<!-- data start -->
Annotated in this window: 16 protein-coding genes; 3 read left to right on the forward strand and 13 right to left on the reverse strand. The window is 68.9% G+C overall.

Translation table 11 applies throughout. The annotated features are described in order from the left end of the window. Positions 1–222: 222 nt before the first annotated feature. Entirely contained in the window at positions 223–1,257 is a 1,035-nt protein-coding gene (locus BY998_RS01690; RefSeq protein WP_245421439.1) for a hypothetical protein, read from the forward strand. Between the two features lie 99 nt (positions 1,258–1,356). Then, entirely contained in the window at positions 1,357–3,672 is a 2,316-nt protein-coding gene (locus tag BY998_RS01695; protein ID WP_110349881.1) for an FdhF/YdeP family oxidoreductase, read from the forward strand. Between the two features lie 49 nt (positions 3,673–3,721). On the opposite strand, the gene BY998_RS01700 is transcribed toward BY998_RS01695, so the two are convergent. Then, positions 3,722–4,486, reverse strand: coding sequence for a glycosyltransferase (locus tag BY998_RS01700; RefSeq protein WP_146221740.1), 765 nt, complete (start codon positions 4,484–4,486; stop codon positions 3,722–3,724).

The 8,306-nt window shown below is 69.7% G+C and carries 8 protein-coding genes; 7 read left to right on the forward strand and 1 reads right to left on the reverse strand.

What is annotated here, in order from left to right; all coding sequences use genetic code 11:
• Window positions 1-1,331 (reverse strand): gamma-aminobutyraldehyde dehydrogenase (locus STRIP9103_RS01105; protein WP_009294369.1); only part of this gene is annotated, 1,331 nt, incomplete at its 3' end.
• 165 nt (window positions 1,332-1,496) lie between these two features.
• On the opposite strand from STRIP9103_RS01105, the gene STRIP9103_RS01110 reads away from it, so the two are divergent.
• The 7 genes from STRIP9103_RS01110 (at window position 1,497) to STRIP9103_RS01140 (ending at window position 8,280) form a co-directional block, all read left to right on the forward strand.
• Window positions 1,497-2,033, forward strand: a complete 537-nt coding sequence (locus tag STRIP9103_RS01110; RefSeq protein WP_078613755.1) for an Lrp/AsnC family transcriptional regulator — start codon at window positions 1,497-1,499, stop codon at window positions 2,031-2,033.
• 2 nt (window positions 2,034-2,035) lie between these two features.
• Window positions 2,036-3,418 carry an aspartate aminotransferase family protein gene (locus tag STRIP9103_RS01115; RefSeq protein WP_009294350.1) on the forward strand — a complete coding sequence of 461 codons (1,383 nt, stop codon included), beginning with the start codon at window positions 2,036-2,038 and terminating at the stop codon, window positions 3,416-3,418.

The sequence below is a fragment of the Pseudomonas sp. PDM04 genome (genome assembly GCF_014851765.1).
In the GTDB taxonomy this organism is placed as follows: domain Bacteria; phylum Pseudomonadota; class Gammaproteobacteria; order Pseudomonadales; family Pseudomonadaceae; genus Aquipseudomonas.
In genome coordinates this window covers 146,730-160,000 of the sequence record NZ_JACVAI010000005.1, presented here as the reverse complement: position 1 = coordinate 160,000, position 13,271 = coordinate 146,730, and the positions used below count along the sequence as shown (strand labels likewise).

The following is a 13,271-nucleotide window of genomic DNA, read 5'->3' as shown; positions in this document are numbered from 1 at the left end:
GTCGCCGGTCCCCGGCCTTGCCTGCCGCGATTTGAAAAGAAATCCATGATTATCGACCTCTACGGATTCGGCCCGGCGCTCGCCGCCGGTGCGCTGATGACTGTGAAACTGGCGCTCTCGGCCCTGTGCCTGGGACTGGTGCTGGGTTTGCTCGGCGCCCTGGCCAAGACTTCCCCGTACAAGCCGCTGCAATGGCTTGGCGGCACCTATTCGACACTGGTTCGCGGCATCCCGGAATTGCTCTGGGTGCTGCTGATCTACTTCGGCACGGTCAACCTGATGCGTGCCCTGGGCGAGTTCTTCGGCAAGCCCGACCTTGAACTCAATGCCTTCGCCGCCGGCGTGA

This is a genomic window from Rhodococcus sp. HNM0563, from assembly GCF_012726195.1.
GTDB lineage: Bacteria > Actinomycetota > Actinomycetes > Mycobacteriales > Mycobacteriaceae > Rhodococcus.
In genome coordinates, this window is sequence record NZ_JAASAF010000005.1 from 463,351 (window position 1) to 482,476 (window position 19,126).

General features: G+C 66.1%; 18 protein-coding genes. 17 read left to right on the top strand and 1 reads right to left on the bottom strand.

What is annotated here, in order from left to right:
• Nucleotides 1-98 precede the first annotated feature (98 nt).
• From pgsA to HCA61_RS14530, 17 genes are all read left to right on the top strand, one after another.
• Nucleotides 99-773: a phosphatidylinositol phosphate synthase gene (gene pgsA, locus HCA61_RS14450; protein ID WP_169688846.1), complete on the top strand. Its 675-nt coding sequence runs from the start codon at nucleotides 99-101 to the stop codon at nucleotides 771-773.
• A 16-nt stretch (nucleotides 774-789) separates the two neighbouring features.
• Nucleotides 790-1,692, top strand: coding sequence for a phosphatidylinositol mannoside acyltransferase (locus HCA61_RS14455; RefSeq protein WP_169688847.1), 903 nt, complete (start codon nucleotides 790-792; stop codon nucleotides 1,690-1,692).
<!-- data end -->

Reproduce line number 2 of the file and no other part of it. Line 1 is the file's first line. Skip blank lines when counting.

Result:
Translation table 11 applies throughout. The annotated features are described in order from the left end of the window. Positions 1–222: 222 nt before the first annotated feature. Entirely contained in the window at positions 223–1,257 is a 1,035-nt protein-coding gene (locus BY998_RS01690; RefSeq protein WP_245421439.1) for a hypothetical protein, read from the forward strand. Between the two features lie 99 nt (positions 1,258–1,356). Then, entirely contained in the window at positions 1,357–3,672 is a 2,316-nt protein-coding gene (locus tag BY998_RS01695; protein ID WP_110349881.1) for an FdhF/YdeP family oxidoreductase, read from the forward strand. Between the two features lie 49 nt (positions 3,673–3,721). On the opposite strand, the gene BY998_RS01700 is transcribed toward BY998_RS01695, so the two are convergent. Then, positions 3,722–4,486, reverse strand: coding sequence for a glycosyltransferase (locus tag BY998_RS01700; RefSeq protein WP_146221740.1), 765 nt, complete (start codon positions 4,484–4,486; stop codon positions 3,722–3,724).